Reduced myocardial blood flow reserve in kidney transplant candidates may hamper risk stratification



Vasodilator nuclear stress testing is frequently ordered for risk stratification prior to kidney transplantation. Since 82Rb-positron emission tomography-computed tomography can measure myocardial blood flow (MBF), the response to vasodilator stress can be verified rendering the results of the scan more reliable.


We reviewed the MBF response to dipyridamole infusion in 328 patients with end-stage kidney disease (ESKD) prior to transplant (188 hemodialysis-HD, 120 peritoneal dialysis-PD, and 20 pre-dialysis patients-CKD5) and in 100 controls with normal kidney function. A stress/rest MBF ratio ≥ 2 was considered an adequate response to dipyridamole. Coronary artery calcium (CAC) was measured on CT.


Inadequate MBF response was seen in 36%-HD, 21%-PD, 45%-CKD5 vs. 23%-controls (p = 0.006). Univariable predictors of poor MBF response in ESKD patients were age, diabetes mellitus, and CAC (all p < 0.03) while serum hemoglobin was borderline significant (p = 0.052). Multivariable predictors of a poor MBF response were age (p = 0.002) and lower serum hemoglobin (p = 0.014). Ischemia was identified in 8% of ESKD patients and 24% of controls (p < 0.001).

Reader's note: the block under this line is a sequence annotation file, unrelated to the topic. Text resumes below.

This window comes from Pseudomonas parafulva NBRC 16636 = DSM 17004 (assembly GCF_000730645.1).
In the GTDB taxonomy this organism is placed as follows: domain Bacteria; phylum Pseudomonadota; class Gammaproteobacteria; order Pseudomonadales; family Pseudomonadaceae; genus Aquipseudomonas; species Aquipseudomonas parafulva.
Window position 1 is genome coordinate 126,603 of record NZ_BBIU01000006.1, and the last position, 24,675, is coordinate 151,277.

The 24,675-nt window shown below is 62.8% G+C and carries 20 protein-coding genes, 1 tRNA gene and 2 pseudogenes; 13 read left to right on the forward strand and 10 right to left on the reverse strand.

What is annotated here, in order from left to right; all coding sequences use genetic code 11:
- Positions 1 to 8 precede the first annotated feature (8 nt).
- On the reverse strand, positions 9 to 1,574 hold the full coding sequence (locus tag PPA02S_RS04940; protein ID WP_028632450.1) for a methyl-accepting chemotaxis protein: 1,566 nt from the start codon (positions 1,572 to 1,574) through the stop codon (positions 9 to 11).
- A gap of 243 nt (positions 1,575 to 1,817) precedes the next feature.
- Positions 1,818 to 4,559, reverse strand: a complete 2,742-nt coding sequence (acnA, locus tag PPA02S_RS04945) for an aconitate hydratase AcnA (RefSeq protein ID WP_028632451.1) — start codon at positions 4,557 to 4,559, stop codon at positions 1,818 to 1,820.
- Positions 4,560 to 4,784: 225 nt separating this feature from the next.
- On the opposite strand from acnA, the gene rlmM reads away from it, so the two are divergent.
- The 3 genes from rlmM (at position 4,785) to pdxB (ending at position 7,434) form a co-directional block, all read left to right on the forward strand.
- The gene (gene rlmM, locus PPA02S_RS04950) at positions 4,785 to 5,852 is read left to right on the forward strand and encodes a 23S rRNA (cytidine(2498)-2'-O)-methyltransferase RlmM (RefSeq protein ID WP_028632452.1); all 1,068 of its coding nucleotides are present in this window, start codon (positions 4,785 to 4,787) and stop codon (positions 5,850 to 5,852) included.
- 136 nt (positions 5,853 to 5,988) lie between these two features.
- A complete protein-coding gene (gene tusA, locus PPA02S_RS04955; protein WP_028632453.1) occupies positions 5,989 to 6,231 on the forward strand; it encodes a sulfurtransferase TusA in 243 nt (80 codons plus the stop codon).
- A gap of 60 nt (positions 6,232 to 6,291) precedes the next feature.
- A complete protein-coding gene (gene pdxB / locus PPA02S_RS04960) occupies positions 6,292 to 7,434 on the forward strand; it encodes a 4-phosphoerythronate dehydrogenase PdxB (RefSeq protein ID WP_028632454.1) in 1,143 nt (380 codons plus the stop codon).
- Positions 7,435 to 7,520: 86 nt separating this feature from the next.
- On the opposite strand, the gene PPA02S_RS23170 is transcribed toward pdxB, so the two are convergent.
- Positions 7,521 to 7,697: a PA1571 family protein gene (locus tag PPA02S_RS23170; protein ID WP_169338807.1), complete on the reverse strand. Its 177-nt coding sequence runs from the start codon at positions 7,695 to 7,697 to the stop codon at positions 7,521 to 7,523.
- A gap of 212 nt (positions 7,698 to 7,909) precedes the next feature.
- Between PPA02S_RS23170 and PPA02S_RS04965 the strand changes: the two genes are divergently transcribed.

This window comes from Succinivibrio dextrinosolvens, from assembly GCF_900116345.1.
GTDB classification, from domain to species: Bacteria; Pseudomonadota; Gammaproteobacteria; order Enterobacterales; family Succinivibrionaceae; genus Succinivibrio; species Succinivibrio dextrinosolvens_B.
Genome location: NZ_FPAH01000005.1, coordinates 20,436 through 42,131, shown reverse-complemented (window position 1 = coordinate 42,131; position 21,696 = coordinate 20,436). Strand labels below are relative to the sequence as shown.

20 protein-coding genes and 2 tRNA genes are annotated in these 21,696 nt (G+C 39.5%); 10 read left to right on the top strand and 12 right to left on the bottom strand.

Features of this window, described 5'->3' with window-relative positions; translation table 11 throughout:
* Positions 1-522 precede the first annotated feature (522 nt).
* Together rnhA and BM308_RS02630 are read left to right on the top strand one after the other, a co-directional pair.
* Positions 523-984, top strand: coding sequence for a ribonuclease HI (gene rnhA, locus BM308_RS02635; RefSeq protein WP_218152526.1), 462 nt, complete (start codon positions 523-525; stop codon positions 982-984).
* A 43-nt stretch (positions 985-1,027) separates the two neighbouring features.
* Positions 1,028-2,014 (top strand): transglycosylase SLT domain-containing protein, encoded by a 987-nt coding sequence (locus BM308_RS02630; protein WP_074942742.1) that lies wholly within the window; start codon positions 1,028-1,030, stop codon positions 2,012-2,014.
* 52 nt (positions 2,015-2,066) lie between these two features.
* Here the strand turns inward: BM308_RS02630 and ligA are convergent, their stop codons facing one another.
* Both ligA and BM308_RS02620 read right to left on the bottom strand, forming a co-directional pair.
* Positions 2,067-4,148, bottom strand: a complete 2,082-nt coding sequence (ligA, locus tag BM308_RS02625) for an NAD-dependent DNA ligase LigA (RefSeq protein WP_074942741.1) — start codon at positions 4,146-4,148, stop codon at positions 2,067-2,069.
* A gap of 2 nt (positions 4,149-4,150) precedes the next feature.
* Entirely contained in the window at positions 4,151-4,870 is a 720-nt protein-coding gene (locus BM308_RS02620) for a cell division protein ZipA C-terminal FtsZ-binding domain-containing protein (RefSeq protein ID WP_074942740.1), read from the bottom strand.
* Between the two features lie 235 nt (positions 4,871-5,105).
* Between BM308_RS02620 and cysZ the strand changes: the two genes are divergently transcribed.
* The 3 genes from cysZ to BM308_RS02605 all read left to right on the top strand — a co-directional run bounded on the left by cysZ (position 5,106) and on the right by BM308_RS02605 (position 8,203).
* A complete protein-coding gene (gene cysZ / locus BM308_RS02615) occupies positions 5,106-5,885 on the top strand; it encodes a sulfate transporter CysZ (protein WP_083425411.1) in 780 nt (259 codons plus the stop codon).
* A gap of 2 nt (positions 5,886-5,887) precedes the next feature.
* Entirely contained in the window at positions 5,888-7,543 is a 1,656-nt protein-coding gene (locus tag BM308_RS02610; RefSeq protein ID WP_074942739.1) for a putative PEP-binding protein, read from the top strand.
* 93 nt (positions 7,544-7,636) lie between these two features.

ESKD patients are less likely to respond appropriately to vasodilator stress compared to patients with normal renal function and had a lower incidence of ischemia despite a high pre-test probability of disease. Physicians performing vasodilator stress without MBF measurement should be aware of the high probability of a false negative response.

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Correspondence to Paolo Raggi.

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Malak, M., Christie, E., Wen, K. et al. Reduced myocardial blood flow reserve in kidney transplant candidates may hamper risk stratification. J Nephrol 34, 197–209 (2021).

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  • Kidney transplantation
  • Risk stratification
  • Hemodialysis
  • Positron emission tomography
  • Myocardial blood flow